Quiet, behind the scenes approach helped raise money for countless Conservation Foundation projects spanning four decades.
It was with great sadness that we learned of the passing of Foundation Past Chair, Hugh Clark, at the end of August. Hugh was a passionate conservationist and served on the
Foundation’s Board of Directors from 1977 to 1996, serving as chair from 1988 to 1991.
Both as a Director and Chairman, Hugh’s passion for Land Acquisition played a vital role in securing hundreds of acres of wetlands throughout the Spencer Creek headwaters. As Chair
of the Foundation’s Land Acquisition Committee, Hugh used his contacts to secure gifts from a number of local corporations, Foundations and service clubs which helped the Conservation Authority acquire parcels of land in the Beverly Swamp and Fletcher Creek.
Hugh joined his grandfather’s plumbing business, Adam Clark Company, at a young age and worked his way up through the ranks, eventually becoming the company’s President. With a
shrewd mind for business, Hugh helped grow the company into one of the region’s largest construction firms before he and his brother Alan Clark, sold the family business in 1981.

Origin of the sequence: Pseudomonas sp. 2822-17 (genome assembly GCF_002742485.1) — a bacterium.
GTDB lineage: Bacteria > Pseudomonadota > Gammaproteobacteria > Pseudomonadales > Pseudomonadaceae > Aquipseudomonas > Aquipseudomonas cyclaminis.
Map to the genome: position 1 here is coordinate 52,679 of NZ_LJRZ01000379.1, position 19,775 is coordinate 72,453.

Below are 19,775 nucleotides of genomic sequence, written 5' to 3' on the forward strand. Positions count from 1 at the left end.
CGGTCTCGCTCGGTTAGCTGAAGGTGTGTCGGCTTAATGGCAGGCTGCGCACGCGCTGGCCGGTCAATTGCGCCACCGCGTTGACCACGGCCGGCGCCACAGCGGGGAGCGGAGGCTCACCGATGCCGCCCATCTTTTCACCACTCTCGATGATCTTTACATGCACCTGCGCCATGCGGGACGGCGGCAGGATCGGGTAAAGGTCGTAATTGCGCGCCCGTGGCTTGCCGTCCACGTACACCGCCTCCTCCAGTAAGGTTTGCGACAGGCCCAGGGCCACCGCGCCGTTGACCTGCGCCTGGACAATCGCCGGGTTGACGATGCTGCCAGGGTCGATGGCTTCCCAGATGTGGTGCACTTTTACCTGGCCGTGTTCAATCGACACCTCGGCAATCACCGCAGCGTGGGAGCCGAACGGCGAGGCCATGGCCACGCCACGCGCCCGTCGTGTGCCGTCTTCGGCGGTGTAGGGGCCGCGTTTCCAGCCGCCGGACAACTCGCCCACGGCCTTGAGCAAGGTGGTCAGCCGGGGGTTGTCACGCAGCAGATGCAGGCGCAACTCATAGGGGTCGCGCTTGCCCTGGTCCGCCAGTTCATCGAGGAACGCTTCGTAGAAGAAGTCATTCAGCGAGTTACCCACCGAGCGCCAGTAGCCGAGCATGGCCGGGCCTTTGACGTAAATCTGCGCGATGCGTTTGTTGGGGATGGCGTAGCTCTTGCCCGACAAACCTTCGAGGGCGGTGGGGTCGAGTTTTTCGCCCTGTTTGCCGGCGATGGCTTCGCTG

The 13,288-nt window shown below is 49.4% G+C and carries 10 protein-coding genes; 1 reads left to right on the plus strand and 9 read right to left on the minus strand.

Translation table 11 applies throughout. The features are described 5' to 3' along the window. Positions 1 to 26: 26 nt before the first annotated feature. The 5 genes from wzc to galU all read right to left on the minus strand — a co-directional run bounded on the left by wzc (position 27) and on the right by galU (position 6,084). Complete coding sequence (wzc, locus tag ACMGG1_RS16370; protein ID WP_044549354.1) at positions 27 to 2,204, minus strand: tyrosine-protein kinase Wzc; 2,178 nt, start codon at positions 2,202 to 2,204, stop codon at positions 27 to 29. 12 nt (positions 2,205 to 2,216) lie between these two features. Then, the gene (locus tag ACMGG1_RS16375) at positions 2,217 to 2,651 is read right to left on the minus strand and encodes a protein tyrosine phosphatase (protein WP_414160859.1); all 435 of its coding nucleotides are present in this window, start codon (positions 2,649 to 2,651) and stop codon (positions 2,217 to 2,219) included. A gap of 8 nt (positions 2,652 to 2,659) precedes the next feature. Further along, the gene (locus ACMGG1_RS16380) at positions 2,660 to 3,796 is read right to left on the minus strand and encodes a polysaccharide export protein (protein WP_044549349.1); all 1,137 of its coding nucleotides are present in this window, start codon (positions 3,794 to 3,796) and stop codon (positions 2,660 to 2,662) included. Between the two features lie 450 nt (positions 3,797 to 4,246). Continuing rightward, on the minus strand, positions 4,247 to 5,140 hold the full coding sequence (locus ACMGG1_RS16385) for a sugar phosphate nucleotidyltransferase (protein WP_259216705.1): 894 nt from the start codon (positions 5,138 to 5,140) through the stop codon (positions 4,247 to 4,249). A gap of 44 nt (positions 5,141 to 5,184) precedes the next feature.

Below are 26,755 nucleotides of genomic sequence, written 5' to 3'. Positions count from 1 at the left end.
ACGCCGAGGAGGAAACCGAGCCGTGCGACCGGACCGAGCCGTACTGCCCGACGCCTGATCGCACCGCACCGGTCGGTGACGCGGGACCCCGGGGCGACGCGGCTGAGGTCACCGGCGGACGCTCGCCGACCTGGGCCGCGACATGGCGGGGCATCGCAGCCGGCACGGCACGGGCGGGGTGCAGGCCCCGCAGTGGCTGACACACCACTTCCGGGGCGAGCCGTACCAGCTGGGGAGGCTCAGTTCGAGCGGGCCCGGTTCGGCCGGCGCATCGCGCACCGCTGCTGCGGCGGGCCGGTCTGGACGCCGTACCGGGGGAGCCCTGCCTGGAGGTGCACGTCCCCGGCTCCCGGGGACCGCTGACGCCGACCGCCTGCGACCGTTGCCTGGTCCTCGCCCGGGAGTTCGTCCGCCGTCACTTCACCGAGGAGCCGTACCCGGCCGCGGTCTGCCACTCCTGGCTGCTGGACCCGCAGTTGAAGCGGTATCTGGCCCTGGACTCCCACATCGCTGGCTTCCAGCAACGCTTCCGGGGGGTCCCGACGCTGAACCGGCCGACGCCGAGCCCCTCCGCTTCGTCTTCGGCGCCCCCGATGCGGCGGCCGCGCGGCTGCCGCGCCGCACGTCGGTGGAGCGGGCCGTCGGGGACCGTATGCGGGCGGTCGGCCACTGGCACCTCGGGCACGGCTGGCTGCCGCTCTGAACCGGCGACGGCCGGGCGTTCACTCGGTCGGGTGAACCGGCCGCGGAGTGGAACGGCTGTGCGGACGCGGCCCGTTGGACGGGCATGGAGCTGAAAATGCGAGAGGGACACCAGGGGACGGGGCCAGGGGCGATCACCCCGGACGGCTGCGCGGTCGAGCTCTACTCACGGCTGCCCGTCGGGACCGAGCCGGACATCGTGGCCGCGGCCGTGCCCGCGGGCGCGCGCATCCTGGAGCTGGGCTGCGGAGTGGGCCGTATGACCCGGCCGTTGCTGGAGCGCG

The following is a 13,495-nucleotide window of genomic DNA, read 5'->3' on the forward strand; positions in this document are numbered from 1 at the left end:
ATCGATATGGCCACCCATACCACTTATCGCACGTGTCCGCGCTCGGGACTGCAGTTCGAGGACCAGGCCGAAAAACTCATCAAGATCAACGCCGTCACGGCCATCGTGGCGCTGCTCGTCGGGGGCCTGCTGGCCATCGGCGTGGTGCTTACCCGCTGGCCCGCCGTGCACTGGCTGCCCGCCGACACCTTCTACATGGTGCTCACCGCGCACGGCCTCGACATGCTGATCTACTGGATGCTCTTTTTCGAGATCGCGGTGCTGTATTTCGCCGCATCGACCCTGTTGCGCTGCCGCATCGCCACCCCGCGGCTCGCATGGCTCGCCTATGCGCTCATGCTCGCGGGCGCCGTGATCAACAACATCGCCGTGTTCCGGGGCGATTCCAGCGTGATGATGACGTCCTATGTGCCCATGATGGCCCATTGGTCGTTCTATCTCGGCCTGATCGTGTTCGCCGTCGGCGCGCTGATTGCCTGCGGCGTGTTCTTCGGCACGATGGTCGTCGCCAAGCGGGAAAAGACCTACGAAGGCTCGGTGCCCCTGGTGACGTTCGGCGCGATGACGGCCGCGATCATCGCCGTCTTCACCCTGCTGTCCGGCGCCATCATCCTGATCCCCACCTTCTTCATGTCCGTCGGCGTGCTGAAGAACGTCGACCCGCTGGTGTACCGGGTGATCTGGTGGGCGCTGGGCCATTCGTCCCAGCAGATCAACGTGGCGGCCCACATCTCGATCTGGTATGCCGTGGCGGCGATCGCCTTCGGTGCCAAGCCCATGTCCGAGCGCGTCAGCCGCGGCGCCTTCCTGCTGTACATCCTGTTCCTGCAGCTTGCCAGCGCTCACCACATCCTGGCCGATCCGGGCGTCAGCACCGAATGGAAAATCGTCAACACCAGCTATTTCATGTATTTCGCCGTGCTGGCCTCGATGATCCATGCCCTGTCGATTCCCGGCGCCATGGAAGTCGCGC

The Foundation, however, was not the only outlet for Hugh’s philanthropy. Through the years, Hugh volunteered with countless other local health, social and cultural organizations
in the Hamilton area. Hugh, Alan and brother William Clark founded the Clark Family
Foundation in 1979 before eventually bringing it to the Hamilton Community Foundation where it continues to provide vital funding for a great range of worthy community projects.
Hugh’s connection with the Foundation did not end when he left the Board of Directors in 1996. In fact, Hugh personally supported the Foundation’s EcoPark Campaign and used his extensive contacts in the community to rally support which helped HCA and the Royal Botanical Gardens acquire over 200 acres of natural lands through the Cootes to Escarpment EcoPark System. The success of the campaign was a fitting tribute to a man who embodied the philanthropic spirit.